Trial No. 19/2000
Crown Mrs. M. Dlamini
Defence Mr. C. Ntiwane
accused in this matter has been found guilty on three counts. The
first related to the theft of 15 bags of dagga from police cells at
Malkers. The 2nd count, which is count 3, contravention of Section
12(1)(b) of the Pharmacy Act of 1929 as amended by Pharmacy Amendment
Act no. 11 of 1983 and the 3rd count was a contravention of Section
12(2) of the Pharmacy Act 1929 as amended.
sentences which have been imposed are set out in the Notice of Appeal
which has now been filed.
count 1, three (3) years imprisonment without the option of a fine
and a further fine of E15 000.00 in default of payment of which a
further 2 years imprisonment.
3 is E15 000.00 in default of payment thereof imprisonment for 2
years, a sentence to run concurrently with the one on count 1 and
4 a fine of E15 000.00 in default of payment of which imprisonment
for 2 years.
see in the Notice of appeal that it is said the sentence on count 4
is to run concurrently with the one in count 3. I do not think that
is correct. I believe that as was my intention the sentence imposed
in respect of count 4 was to be consecutive. In any event the record
will speak for itself.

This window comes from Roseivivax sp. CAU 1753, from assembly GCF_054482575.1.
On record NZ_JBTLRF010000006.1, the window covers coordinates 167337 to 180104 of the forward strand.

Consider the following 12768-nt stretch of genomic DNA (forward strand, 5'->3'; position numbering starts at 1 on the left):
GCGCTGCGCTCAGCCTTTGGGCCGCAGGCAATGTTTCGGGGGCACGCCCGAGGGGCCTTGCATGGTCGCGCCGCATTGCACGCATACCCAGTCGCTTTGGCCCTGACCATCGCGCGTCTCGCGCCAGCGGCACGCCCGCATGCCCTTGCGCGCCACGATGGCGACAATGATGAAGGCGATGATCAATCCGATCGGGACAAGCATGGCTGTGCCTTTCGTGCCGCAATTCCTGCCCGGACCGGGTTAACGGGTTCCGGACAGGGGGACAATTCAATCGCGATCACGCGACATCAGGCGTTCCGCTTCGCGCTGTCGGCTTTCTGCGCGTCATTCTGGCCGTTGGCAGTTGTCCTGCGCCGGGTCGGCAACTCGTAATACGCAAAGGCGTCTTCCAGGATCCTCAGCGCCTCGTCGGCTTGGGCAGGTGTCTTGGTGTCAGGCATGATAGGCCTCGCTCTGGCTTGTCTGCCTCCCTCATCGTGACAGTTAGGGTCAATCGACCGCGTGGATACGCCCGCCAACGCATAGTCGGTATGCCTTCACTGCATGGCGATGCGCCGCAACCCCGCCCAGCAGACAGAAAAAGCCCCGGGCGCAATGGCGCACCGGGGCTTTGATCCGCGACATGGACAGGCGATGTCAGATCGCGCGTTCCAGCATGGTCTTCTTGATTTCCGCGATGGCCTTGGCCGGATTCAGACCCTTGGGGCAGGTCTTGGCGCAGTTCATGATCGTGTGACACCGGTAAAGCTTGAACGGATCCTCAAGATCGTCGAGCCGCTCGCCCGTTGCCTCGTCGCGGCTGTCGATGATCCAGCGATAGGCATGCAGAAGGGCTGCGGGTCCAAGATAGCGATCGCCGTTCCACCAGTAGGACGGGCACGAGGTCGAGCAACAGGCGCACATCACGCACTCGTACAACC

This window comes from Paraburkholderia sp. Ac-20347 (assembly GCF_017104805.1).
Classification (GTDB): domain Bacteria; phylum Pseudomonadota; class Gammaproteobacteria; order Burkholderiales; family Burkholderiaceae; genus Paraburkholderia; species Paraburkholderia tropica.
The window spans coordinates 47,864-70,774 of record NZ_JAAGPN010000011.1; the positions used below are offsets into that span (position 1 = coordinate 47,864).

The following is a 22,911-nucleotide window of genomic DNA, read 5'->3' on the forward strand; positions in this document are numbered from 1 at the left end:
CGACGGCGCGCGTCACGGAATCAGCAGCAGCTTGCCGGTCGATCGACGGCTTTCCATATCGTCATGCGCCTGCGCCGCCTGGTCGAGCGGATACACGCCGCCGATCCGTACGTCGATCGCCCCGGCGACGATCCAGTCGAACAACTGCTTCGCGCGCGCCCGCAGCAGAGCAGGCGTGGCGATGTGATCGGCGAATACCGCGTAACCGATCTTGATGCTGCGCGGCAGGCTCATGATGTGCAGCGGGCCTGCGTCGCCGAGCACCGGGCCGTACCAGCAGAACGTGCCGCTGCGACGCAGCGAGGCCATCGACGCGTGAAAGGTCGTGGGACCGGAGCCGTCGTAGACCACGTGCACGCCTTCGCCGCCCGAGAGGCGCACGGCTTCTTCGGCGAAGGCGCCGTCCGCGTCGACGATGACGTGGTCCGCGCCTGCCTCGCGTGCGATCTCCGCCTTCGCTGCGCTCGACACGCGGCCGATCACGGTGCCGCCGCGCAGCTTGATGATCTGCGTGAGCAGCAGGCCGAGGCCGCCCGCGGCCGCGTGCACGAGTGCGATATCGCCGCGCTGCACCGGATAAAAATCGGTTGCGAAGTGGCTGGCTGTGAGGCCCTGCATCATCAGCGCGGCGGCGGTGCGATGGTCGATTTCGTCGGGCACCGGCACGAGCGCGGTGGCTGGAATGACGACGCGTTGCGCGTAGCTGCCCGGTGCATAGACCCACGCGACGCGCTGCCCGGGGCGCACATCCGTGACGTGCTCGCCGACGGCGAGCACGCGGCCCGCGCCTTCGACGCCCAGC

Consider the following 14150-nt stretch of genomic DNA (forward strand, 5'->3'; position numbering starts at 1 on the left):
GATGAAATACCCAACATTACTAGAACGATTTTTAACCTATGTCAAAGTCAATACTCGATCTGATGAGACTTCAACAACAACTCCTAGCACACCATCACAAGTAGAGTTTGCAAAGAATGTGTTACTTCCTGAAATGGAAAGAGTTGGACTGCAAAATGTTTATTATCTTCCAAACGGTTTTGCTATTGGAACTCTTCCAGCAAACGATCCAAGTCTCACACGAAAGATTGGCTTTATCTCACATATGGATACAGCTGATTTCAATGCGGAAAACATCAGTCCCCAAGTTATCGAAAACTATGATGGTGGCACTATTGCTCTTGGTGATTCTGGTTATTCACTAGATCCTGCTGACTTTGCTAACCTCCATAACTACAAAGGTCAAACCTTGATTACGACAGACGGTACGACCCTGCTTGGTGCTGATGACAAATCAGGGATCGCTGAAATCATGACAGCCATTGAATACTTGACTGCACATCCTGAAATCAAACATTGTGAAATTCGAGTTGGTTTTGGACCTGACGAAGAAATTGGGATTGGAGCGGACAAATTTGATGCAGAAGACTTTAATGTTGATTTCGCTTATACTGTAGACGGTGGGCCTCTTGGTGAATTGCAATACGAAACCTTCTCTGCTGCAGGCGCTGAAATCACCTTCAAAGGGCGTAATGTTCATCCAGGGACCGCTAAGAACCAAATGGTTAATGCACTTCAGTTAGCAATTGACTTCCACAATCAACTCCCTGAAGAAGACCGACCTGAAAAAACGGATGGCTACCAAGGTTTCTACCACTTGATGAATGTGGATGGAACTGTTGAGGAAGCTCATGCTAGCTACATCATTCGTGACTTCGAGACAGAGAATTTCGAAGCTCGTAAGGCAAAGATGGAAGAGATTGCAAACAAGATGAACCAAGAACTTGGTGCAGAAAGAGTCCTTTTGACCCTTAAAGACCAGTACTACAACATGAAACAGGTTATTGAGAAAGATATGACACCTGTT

application for bail pending appeal is opposed. The offences of which
the accused has been found guilty do not involve violence and I
accept that his release from custody would not pose a threat to the
physical well being of anyone. If it were possible to allow him bail
this consideration would weigh heavily in his favour.
first question which has to be asked is whether, as 2nd and 3rd
counts, that is the contraventions of the Pharmacy Act are offences
which are mentioned in the schedule of the Non-Bailable Offences
Order, bail is possible. This legislation provides that if an accused
is charged with these offences, the court is not permitted to admit
him to bail. There is no specific indication in the Order whether it
is bail pending the trial of a matter or whether it includes bail
after conviction pending appeal. The order reads that if the
applicant is charged with the offence described in the schedule bail